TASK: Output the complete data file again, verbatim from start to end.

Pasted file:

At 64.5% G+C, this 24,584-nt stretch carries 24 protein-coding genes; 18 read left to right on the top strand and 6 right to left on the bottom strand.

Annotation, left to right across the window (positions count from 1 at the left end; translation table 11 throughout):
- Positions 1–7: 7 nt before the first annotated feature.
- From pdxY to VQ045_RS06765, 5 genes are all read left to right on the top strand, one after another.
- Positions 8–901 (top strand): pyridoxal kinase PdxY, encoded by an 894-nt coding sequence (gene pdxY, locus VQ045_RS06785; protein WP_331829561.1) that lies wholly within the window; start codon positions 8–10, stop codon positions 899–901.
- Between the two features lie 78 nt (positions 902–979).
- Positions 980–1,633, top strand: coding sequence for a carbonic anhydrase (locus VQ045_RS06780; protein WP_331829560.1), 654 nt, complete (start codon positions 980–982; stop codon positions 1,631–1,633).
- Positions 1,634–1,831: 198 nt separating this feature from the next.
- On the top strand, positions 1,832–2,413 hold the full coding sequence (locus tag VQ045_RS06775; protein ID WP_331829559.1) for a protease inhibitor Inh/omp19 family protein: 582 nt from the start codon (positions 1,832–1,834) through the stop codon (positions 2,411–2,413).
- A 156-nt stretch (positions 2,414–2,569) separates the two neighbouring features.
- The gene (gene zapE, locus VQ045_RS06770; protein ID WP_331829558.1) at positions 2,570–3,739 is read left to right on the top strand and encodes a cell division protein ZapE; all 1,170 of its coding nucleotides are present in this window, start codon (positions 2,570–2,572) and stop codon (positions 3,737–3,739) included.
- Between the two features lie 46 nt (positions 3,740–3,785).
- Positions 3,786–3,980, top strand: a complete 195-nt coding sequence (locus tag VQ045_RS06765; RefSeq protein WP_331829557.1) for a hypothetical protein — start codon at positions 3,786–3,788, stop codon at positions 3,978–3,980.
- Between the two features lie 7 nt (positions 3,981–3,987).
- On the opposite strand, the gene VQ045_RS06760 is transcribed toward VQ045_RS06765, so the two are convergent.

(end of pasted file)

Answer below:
At 64.5% G+C, this 24,584-nt stretch carries 24 protein-coding genes; 18 read left to right on the top strand and 6 right to left on the bottom strand.

Annotation, left to right across the window (positions count from 1 at the left end; translation table 11 throughout):
- Positions 1–7: 7 nt before the first annotated feature.
- From pdxY to VQ045_RS06765, 5 genes are all read left to right on the top strand, one after another.
- Positions 8–901 (top strand): pyridoxal kinase PdxY, encoded by an 894-nt coding sequence (gene pdxY, locus VQ045_RS06785; protein WP_331829561.1) that lies wholly within the window; start codon positions 8–10, stop codon positions 899–901.
- Between the two features lie 78 nt (positions 902–979).
- Positions 980–1,633, top strand: coding sequence for a carbonic anhydrase (locus VQ045_RS06780; protein WP_331829560.1), 654 nt, complete (start codon positions 980–982; stop codon positions 1,631–1,633).
- Positions 1,634–1,831: 198 nt separating this feature from the next.
- On the top strand, positions 1,832–2,413 hold the full coding sequence (locus tag VQ045_RS06775; protein ID WP_331829559.1) for a protease inhibitor Inh/omp19 family protein: 582 nt from the start codon (positions 1,832–1,834) through the stop codon (positions 2,411–2,413).
- A 156-nt stretch (positions 2,414–2,569) separates the two neighbouring features.
- The gene (gene zapE, locus VQ045_RS06770; protein ID WP_331829558.1) at positions 2,570–3,739 is read left to right on the top strand and encodes a cell division protein ZapE; all 1,170 of its coding nucleotides are present in this window, start codon (positions 2,570–2,572) and stop codon (positions 3,737–3,739) included.
- Between the two features lie 46 nt (positions 3,740–3,785).
- Positions 3,786–3,980, top strand: a complete 195-nt coding sequence (locus tag VQ045_RS06765; RefSeq protein WP_331829557.1) for a hypothetical protein — start codon at positions 3,786–3,788, stop codon at positions 3,978–3,980.
- Between the two features lie 7 nt (positions 3,981–3,987).
- On the opposite strand, the gene VQ045_RS06760 is transcribed toward VQ045_RS06765, so the two are convergent.